The Attention Merchants

Monday, 16 Jan 2017

I recently finished reading The Attention Merchants. Its author, Tim Wu, analyzes the evolution of the business of capturing people’s attention, which is dominated by advertising.

It all started in 1833 in New York City, with the first ad-supported newspaper, The New York Sun. Until then newspapers were expensive and were only accessed by a privileged minority. Ads, which at that time were seen as informative, made possible the publishing of an affordable newspaper. But at that moment new paradigm emerged: the selling and re-selling of people’s attention. From the first affordable newspaper to radio shows to soap operas to TV shows and later websites, that paradigm is still in place. And, while that empowers people to have access to certain content, the issue with that is that advertising has evolved to become more and more intrusive with each new technological advance.

These are some of the points that I found interesting:

  • States and governments didn’t use to have the need to advertise themselves. In fact, some air of inaccessibility was desirable (especially with royalty). All that changed with Britain’s need to recruit soldiers for WWI. The original “I want you” poster, which captures attention with a pointed finger at the viewer, was designed back then.

  • One of the first businesses to rely heavily on ads was the patent medicine sellers (who offered, literally, snake oil).

  • The term propaganda comes from religion (the propagation of faith).

  • Don Draper’s “it’s toasted” strategy was used in real life by Lucky Strike in the 1920s (way before Mad Men’s time period).

  • Before radio, advertising was an exclusive occurrence of the outdoors. Homes, except for the eventual door-to-door salesman, were excluded from all sorts of advertising.

  • Radio allowed something that hadn’t been possible in the history of humanity until then: the concentration of masses on a single speech in real time. That would be of utmost importance for persuasion, since there are theories that suggest that people in a crowd are more malleable.

  • A commercial psychologist called Ernest Dichter (known as “Mr. Mass motivation”) came with a theory for Chrysler Plymouths, which were offered in convertible and sedan models: for men, convertibles are like a mistress, offering adventure and excitement; and, even if they were more likely to buy (marry) the comfortable and familiar sedan, convertibles made for a better pull to the showroom.

  • The first remote control on a TV, offered by Zenith, can be seen as history’s first adblocker. In a sense it would backfire. Because it allows effortless channel surfing or zapping, it makes it easy to enter a state of mindlessness wander.

  • The first national effort to collect analytics and segment the market was called PRIZM (Potential Ratings in ZIP Markets). It classified the US population into segments or clusters along geographical locations. It changed the heretofore established view that the US population was a collective whole.

  • As it happened with the remote control on TVs, “technologies designed to increase our control over our attention will sometimes have the very opposite effect. [Because] they open us up to a stream of instinctive selections, and tiny rewards, the sum of which may be no reward at all.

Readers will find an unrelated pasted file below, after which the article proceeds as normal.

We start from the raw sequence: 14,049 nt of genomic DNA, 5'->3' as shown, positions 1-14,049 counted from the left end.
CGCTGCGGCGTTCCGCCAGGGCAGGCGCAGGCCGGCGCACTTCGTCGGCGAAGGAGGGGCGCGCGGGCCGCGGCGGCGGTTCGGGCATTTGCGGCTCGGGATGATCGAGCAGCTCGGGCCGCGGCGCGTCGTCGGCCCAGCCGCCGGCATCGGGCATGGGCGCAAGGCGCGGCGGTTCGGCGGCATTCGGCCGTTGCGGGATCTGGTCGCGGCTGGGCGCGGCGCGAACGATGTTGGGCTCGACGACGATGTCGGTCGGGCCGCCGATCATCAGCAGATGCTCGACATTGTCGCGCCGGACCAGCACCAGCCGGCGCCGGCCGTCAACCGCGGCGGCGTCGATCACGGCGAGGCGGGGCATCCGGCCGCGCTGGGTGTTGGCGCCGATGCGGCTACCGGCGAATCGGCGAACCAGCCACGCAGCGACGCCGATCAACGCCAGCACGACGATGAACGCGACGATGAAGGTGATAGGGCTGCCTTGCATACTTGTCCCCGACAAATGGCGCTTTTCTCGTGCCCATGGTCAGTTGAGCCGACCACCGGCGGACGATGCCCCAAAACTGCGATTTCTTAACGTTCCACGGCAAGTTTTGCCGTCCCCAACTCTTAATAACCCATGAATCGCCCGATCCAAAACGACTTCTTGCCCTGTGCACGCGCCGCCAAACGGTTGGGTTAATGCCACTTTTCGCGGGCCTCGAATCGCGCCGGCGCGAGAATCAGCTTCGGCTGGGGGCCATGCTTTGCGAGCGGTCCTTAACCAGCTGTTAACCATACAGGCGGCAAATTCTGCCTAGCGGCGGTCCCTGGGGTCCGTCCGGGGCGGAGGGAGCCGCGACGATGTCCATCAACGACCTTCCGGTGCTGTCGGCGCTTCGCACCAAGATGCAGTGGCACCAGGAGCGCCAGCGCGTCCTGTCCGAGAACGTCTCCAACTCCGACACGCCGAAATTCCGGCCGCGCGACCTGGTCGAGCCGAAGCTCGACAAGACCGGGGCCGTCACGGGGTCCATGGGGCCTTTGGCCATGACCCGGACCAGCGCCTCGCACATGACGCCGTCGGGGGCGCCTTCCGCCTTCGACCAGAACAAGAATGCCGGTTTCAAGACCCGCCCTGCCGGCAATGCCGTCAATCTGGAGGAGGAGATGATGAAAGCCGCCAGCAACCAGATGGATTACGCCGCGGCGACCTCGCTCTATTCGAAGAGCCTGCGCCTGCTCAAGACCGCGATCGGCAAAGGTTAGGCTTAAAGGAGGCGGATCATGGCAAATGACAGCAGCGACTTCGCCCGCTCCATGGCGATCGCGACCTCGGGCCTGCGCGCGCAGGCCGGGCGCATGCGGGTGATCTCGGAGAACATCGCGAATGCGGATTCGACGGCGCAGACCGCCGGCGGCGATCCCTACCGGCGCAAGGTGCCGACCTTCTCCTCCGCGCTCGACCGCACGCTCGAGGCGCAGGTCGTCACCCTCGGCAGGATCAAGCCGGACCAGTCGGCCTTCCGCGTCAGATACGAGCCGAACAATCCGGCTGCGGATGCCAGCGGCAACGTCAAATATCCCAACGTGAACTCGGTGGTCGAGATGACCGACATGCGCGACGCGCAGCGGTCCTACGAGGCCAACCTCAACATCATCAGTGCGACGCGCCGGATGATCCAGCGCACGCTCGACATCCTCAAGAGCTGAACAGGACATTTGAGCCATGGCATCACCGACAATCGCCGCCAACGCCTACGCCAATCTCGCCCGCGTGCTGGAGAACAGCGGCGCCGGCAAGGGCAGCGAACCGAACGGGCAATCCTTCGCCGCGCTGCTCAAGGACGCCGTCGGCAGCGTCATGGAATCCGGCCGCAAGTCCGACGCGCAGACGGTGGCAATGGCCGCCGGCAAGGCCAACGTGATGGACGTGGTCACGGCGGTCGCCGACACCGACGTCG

• The {A, B, C, D}-list scale for actors is a formal thing: the Ulmer scale.

  • The “celebrification” of regular people, many of whom put the effort not to make money, but just for the satisfaction of getting some of that attention, may be one of the greatest strategies that attention merchants ever came up with. At a minimum, it provides cheap content.

  • It was Vince Gilligan who coined the term “hyperserial”. Originally referring to Breaking Bad, it describes the new kind of TV where the plot is the priority and it demands viewers to follow closely and to not miss episodes. That kind of content was made possible once ads got out of the way.

  • There’s a mention of this quote by William James on how our lives are what we pay attention to:

One of the most extraordinary facts of our life is that, although we are besieged at every moment by impressions from our whole sensory surface, we notice so very small a part of them. The sum total of our impressions never enters into our experience, consciously so called, which runs through this sum total like a tiny rill through a broad flowery mead. Yet the physical impressions which do not count are there as much as those which do, and affect our sense-organs just as energetically. Why they fail to pierce the mind is a mystery, which is only named and not explained when we invoke die Enge des Bewusstseins, ‘the narrowness of consciousness,’ as its ground.

  • This quote from Chapter 26 about the current general state of the web:

Once a commons that fostered the amateur eccentric in every area of interest, the web, by 2015, was thoroughly overrun by commercial junk, much of it directed at the very basest human impulses of voyeurism and titillation.

So, it seems inevitable that advertising-supported media will sooner or later end up altering its contents to fit the model. It only takes one member of the competition to get greedy for everybody to get involved in an arms-race for attention.

Whether its clickbait, or fake news or (pseudo)-celebrities’ pictures, the main goal is to maximize a number. And taking a look at the things that for most people represent technology, social media and entertainment, everything is designed from the ground up not to be efficient and useful, but to be addictive and to extract every single bit of information possible in order to continue the ad bombarding and the attention grabbing in an endless cycle.